eating habits and he talked about the lack of vitamin D from the harsh long
winters in Holland and how his mother fed her family cod liver oil.  

He did not mention her eating habits, only
this peculiarity. 

My uncle described how from time to time, as his mother went
about her housework duties, she dipped her hand into her pockets and pulled out a
camphor ball.  Then she put it to her
nose and breathed in deeply, as if from a snuff box, but only when she was pregnant,
my uncle told me, and only when she had those strange cravings that pregnant women can
have, not otherwise. 
It seemed an odd habit for a woman of scruples, a woman whose
religious observances bordered on the extreme. 
Mass every day even in the snow and cold and the rosary every
She was an expert at self-denial.
Self-denial takes practice.  
I remember when I first decided to get a grip on my television watching
as a thirteen year old.  I sat in the
classroom and the Latin teacher, Mother Eleanor, was going on about the
importance of learning our verbs.  About
the importance of putting aside time every night to practise them. 
I pitched myself in my mind to the end of the day.  I saw myself come home.  I saw myself go into the kitchen and spread at
least four slices of bread with margarine and jam, then I went to the lounge
room where my brothers were already stuck in front of the television and I
joined them. 
I put my sandwiches on the arm of my chair and eat sandwich
after sandwich as first Bugs Bunny, followed by the likes of Daniel Boone or
Robin Hood flashed across the screen.  Then
my father came home and I bolted, along with everyone else, no longer hungry
for dinner, no longer keen on sitting together as a family, but having to go
through the dinner ritual regardless. 

During the Latin lesson that day I decided I would stop
watching television.  I would give myself
time from the moment I came home to do my homework and then I would get good at
I would deny myself for a greater good.
They’ve done experiments with small children where they sit each
child in front of a lolly and tell them that if they can resist taking that
lolly for five minutes – not sure exactly how long, but about five minutes –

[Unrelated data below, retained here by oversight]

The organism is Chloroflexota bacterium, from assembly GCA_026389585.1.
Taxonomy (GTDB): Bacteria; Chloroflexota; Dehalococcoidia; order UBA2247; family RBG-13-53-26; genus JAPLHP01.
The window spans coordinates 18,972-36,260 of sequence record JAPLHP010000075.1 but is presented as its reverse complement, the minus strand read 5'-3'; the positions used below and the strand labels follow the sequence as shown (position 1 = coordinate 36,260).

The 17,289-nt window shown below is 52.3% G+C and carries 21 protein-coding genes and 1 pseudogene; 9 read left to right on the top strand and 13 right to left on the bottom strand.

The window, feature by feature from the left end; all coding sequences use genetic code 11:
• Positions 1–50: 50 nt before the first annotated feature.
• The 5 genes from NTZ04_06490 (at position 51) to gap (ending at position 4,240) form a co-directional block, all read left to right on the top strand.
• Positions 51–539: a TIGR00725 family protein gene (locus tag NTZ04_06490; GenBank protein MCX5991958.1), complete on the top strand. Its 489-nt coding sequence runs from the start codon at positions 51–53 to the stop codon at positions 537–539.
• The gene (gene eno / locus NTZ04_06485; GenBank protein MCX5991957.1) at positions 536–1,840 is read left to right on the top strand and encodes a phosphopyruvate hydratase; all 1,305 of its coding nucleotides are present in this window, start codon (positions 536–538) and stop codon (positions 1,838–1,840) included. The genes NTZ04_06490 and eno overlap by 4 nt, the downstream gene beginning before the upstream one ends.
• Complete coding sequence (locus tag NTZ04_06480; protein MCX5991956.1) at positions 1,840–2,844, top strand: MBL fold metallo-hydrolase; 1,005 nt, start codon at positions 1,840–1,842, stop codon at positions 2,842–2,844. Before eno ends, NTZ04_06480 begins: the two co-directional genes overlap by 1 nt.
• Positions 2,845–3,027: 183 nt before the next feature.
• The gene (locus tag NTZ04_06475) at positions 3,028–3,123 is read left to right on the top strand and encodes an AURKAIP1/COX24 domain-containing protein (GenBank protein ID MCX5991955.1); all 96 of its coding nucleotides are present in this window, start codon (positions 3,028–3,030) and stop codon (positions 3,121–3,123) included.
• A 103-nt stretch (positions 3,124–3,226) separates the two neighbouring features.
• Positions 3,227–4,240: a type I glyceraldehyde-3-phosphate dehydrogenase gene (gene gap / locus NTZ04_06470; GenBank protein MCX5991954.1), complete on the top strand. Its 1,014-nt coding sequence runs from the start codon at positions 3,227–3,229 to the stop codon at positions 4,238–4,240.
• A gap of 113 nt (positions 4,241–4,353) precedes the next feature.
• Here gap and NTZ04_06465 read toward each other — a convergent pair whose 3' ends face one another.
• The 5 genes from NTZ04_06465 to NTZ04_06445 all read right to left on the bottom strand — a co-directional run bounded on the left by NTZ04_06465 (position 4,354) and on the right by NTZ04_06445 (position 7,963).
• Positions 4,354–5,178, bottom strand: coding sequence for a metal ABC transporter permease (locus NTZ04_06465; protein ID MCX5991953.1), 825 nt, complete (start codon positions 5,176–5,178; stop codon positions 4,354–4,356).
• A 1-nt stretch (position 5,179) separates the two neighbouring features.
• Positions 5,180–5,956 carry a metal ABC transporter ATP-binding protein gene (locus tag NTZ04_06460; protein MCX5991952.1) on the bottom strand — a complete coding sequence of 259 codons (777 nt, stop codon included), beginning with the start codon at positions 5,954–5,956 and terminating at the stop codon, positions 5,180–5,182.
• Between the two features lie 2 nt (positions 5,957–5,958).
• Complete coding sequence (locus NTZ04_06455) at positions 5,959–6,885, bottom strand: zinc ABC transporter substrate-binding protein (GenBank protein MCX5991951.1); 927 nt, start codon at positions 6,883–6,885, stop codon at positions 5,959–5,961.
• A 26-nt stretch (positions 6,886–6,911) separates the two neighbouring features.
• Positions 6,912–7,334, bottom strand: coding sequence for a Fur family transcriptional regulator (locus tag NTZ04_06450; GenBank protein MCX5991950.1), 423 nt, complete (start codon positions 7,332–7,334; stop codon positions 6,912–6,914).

then they can have two. 
The researchers do this test to demonstrate the development of
impulse control and of will power.    
Some kids can do it.  They can hold out for the greater reward but others
cannot.  They want it now. 
When I shop with my husband for some item that is of
significant value, a new chest of drawers for instance, or a computer upgrade
or some such thing, he likes to look, to compare, to consider and then to go home empty
handed, with the intention of returning the next day or the day after that once
he’s satisfied this is the best thing to buy. 
Me.  I see it.  I examine it and think about it.  I reckon it’s okay.  Enough value for money, a good quality
product, it will do the job.  I want it
now.  Why wait till tomorrow or the next
day to buy it when we agree we need it and can have it now?
In this way we are different. 
But over the years I have noticed some of my husband’s caution has crept
into me and some of my impulsiveness erupts from him.  Just some. 
My husband is still a great one for window-shopping.  It’s nothing for him to go off to a farmer’s
market and come home with some small token, a bunch of radishes for instance,
whereas if I were to go to said farmer’s market I’d feel almost compelled to
buy stuff we might not need, stuff that interests me perhaps, expensive butter
from nearby farms, venison from a local supplier.  We might eat it eventually but we do not need
I will want to buy something for our children, too, but my husband is happy to feast his eyes on
the displays and come home empty handed. 
And then I get to another part of my uncle’s memoir where he
talks about his mother’s response to the fact that five of her seven children
left home as young adults to live far away in Australia, in New Guinea and in Brazil.

‘Every time somebody leaves, it takes away a piece of my
heart,’ my Dutch grandmother said.  And no amount of
scruples, impulse control or camphor ball sniffing can stop her heart from